H. Heinze1, K. Hage1, F. Hackmann1, R. Schäfer1, R. Zulkowski2, K.-F. Klotz1
1Department of Anesthesiology, University of Luebeck, Luebeck, Germany; 2Department of Plastic Surgery, Clinic Wels, Wels, Austria
[Applied Cardiopulmonary Pathophysiology 13: 11-19, 2009]
Purpose: Different hydroxyethyl starches (HES) may lead to different volume effects. We compared a new HES130/0.42 with an established HES200/0.5 with respect to perioperative volume requirements, hemodynamic effects, safety and tolerability.
Methods: After approval of the local ethics committee we investigated in a prospective, randomized double-blinded clinical trial 100 adult patients scheduled for elective major urological surgery. The study fluids were administered according to patients´ individual need from induction of anesthesia until 12:00 midnight on the day of surgery. Infusion trigger were mean arterial pressure, central venous pressure, heart rate, or other clinical reasons. The required volume of study medication served as primary endpoint. Secondary endpoints were safety and tolerability. Equivalence was tested using the confidence interval inclusion method. A p < 0.05 indicates a high probability of equivalence. Hemodynamic and laboratory data were compared with the t-test, Mann-Whitney U-test or chi2-test as appropriate. In this case a probability value of less than 0.05 was considered as statistically significant.
Results: Groups did not differ at baseline. Intraoperatively and during ICU stay equivalent amounts of HES were administered [mean ± SD] (HES 130/0.42: 1150 ± 574mL vs. HES 200/0.5: 1070 ± 572mL, p = 0.0002 (OP); HES 130/0.42: 1390 ± 955 mL vs. HES 200/0.5: 1245 ± 715 mL, p = 0.0196 (ICU)). Statistical equivalence over the whole observation period could not be achieved (HES 130/0.42: 2540 ± 1232 mL, HES 200/0.5: 2290 ± 1040mL, p = 0.1379). There was no difference in total fluid requirements, hemodynamics, routine chemistry, and blood coagulation parameters. Intraoperatively red blood cells were administered more frequently in group HES 200/0.5 (HES 130/0.42: 4/50 patients; HES200/0.5: 11/50 patients; p = 0.0499). Over the entire observation period no serious adverse events occurred.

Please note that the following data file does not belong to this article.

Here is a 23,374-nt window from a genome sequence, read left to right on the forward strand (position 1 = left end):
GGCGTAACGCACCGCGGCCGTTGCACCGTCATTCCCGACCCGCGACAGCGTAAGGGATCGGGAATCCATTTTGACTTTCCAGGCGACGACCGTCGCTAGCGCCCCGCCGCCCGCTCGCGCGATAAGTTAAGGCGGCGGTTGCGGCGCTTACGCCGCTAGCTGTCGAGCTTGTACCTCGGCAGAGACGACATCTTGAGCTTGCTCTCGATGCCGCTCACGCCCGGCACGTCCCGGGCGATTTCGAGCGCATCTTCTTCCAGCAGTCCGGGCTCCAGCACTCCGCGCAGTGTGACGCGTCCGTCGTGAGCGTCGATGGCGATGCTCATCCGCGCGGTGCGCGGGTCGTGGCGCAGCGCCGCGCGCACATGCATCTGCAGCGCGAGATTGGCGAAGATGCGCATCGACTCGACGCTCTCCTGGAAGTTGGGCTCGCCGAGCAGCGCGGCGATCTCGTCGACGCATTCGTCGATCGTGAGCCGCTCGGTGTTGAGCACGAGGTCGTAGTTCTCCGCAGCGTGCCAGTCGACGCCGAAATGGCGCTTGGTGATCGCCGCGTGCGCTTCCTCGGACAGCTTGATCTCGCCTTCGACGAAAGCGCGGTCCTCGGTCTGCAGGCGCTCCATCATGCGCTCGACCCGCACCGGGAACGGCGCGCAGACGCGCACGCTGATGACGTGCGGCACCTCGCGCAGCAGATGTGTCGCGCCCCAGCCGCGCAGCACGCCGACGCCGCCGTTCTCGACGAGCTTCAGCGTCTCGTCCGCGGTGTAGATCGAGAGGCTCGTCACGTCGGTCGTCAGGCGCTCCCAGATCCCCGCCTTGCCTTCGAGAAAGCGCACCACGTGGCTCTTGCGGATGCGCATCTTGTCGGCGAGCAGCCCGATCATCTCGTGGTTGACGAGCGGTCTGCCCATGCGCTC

Conclusions: HES 130/0.42 can be used as safely and efficiently for perioperative plasma volume expansion to maintain hemodynamic stability during major urological surgery as a standard HES 200/0.5 formulation.
Keywords: prospective studies; infusion, intravenous, hydroxyethystarch, admnistration & dosage; fluid therapy; hemodynamics; hypovolemia, cardiovascular system, effect; surgery, urologic; perioperative care; monitoring
Address for corresponding: Hermann Heinze, M.D., Department of Anesthesiology, University of Luebeck, Ratzeburger Allee 160, 23538 Luebeck, Germany, Hermann.email@example.com